In a series of papers, we have been producing ultraprecise predictions for photon, W and Z production at large transverse momentum using Soft Collinear Effective Theory .The spectrum of these gauge bosons is known at next-to-leading order in perturbation theory. The NNLO calculation is extremely difficult, and people have been working on it for 20 years. Instead of producing the exact result at NNLO, we approximate the NNLO by including the dominant terms. We can in fact include the dominant terms to all orders in pertubation theory, using the renormalization group.

In JHEP 1002 (2010) 040 (arXiv:0911.0681) by Thomas Becher and Matthew D. Schwartz, a factorization theory for direct photon production was derived in the threshold limit. The distribution looks like

A phenomenological analysis along with a comparison to Tevatron data was included in this paper.

When compared to NLO, the theory is a liitle low (red below data)

When compared to SCET, there is excellend agreement, and the uncetainty is smaller. The green curve (NNLL+NLO) agrees with the data at high pT where the calculation in SCET is accurate.

In (arXiv:1106.4310) by Thomas Becher, Christain Lorentzen and Matthew D. Schwartz, the same method was applied to W and Z bosons. Here the extra scale makes the calculation a bit more complicated.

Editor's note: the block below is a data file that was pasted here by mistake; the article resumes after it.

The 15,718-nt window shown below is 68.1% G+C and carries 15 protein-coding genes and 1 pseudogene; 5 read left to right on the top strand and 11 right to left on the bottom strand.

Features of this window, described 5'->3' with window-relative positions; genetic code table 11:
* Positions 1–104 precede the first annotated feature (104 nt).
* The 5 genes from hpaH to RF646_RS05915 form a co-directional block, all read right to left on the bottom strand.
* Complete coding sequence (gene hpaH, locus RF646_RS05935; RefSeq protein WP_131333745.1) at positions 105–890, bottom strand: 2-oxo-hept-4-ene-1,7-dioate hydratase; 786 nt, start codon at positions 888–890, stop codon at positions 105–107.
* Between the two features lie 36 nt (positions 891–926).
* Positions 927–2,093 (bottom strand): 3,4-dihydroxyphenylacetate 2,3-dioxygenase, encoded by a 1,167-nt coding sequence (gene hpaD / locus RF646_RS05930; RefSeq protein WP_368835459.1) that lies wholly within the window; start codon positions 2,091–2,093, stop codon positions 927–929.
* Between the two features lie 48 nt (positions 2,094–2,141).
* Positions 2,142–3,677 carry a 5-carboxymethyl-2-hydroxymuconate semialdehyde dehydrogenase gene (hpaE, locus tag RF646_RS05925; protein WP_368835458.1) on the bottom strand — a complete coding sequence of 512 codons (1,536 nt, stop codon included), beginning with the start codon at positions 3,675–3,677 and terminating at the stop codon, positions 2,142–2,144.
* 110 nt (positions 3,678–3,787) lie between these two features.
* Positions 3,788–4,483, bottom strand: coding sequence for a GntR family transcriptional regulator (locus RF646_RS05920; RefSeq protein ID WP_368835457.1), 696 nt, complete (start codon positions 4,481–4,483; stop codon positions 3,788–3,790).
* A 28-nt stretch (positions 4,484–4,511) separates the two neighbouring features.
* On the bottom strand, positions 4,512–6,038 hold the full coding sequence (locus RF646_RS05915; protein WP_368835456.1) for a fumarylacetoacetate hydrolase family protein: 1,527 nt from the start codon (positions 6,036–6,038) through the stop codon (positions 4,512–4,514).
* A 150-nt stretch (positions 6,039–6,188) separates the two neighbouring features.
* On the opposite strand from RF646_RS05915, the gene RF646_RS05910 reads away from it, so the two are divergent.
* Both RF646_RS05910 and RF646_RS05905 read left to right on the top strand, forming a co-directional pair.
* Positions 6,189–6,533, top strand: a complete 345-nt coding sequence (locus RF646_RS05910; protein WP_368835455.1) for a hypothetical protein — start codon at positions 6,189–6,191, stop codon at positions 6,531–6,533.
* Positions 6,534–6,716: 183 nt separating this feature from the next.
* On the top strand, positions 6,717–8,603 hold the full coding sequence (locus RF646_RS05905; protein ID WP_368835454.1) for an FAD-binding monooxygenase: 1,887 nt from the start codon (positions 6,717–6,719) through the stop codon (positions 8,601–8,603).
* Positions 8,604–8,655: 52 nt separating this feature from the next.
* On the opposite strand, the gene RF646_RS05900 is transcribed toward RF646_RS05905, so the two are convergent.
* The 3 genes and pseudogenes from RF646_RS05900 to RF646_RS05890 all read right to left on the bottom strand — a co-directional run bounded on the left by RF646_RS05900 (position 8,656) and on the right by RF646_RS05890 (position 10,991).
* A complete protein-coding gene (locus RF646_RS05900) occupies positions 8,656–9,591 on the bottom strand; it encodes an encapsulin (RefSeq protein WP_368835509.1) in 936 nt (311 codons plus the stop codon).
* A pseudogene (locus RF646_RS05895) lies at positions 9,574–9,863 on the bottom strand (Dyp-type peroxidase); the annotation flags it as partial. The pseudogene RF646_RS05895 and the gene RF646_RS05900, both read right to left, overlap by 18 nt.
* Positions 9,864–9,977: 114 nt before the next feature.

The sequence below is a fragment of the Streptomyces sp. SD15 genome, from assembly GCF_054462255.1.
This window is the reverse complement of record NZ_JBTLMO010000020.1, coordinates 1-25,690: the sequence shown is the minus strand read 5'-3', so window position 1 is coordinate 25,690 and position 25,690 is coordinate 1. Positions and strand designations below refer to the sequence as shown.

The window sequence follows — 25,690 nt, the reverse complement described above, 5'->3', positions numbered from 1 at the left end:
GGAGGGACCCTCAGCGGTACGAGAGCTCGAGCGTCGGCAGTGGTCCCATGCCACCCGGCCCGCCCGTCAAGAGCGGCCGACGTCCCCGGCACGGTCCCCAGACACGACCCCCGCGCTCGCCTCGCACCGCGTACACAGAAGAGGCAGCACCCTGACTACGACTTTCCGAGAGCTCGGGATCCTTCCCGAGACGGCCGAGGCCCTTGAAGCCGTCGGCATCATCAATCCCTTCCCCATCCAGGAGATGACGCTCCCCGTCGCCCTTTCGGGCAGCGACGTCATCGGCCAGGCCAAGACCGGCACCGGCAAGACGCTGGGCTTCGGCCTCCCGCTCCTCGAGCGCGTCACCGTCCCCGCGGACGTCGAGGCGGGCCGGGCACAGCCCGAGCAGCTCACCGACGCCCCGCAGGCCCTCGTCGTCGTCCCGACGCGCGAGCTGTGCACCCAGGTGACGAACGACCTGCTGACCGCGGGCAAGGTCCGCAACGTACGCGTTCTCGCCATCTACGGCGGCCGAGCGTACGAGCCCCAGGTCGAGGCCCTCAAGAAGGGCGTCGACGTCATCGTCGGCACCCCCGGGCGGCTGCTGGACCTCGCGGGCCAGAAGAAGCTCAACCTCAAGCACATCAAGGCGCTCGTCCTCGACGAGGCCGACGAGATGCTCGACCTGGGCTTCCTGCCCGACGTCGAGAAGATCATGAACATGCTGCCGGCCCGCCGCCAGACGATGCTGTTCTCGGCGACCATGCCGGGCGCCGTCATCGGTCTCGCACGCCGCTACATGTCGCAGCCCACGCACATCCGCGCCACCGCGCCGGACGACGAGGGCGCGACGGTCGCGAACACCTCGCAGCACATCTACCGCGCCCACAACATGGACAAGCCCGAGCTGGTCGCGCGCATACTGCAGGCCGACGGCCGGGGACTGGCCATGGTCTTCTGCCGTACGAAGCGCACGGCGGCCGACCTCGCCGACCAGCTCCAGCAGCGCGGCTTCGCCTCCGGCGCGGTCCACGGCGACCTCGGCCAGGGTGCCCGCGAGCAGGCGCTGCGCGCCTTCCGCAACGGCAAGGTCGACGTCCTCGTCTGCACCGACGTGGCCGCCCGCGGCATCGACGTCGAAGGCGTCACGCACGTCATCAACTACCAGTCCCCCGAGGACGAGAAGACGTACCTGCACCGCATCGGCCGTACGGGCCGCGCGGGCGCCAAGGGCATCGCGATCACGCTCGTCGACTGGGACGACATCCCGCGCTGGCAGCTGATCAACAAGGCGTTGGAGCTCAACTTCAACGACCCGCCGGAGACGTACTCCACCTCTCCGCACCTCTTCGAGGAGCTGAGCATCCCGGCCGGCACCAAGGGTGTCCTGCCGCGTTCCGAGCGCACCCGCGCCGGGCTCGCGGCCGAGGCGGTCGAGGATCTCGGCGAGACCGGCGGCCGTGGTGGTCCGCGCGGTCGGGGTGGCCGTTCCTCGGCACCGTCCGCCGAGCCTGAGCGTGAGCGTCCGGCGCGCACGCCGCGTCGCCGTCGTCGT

One important issue in these calculations is the choice of scale setting. In fixed order calculations, there is no way to determine the proper scale except by educated guesswork. With effective theory, there are multiple modes which occur at different scales. These scales can at least be given a exact definition: choose the scale which minimizes scale sensitivity when only one of the hard, jet or soft functions is included.


Different modes choose their own scales -- here jet and hard. In the fixed order, NLO, there is no natural scale

Here the points are the minima of the curves on the left.

The minima are well approximated for various pT, S, and boson mass mV by the following equations

These choices correspond to the solid lines in the "Scale choices" plot above. For more examples of masses and energies to see the fit is good, click here for Jet Scale or Hard Scale.

More scale setting plots for Hard or Jet scales.